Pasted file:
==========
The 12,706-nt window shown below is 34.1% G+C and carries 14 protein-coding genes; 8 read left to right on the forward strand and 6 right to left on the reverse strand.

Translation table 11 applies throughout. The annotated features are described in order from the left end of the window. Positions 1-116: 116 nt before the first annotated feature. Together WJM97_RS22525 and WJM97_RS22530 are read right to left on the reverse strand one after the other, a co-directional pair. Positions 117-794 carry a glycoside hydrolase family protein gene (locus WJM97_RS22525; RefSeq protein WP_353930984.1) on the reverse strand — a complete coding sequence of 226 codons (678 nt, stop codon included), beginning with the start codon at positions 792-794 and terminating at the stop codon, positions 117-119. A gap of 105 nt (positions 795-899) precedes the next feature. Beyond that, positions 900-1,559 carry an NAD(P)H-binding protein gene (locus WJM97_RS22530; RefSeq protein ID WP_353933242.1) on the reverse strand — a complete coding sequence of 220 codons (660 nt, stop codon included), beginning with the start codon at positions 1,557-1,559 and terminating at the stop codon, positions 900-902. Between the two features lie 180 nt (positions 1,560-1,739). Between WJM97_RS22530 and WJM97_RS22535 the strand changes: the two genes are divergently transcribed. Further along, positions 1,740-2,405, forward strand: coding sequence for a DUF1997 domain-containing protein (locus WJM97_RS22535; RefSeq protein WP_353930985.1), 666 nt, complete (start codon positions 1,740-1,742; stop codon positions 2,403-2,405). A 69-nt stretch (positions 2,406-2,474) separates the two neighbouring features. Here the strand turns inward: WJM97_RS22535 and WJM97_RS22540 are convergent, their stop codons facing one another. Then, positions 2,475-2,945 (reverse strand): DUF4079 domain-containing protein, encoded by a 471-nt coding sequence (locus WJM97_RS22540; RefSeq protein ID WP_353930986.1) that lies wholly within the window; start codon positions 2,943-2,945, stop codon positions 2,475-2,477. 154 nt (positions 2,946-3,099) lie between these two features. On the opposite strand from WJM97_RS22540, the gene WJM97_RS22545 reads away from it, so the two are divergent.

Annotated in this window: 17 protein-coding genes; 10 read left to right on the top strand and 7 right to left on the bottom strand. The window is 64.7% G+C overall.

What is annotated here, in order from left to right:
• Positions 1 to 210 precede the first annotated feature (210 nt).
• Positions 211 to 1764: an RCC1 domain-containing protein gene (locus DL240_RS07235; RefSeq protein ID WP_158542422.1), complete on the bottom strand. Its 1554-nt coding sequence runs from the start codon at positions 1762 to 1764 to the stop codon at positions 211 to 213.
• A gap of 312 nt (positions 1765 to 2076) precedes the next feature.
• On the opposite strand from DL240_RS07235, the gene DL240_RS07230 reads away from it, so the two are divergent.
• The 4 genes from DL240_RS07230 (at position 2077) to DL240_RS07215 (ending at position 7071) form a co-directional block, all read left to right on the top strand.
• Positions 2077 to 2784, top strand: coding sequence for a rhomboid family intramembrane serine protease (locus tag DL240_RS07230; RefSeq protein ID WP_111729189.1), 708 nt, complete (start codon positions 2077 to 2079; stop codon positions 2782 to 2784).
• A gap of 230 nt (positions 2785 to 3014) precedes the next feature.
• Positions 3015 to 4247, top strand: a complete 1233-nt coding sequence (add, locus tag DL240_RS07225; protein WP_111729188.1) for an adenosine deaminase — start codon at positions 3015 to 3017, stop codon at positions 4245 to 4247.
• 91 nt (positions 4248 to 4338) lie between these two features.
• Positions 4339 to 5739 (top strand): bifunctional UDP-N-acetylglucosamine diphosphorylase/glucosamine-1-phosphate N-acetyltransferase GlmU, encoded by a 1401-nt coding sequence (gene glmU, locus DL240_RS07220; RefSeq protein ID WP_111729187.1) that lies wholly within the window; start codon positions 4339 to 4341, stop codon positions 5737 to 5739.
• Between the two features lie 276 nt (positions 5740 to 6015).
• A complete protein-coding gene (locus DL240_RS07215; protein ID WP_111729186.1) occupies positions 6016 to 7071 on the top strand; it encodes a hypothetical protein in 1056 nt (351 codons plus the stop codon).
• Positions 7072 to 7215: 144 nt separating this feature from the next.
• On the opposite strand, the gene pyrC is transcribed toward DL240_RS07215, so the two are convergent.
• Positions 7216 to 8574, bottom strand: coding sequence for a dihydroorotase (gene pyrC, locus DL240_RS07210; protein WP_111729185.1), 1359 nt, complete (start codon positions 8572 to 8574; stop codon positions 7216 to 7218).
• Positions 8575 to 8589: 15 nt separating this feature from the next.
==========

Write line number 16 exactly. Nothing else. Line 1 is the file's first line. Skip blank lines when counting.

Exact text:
• A complete protein-coding gene (locus DL240_RS07215; protein ID WP_111729186.1) occupies positions 6016 to 7071 on the top strand; it encodes a hypothetical protein in 1056 nt (351 codons plus the stop codon).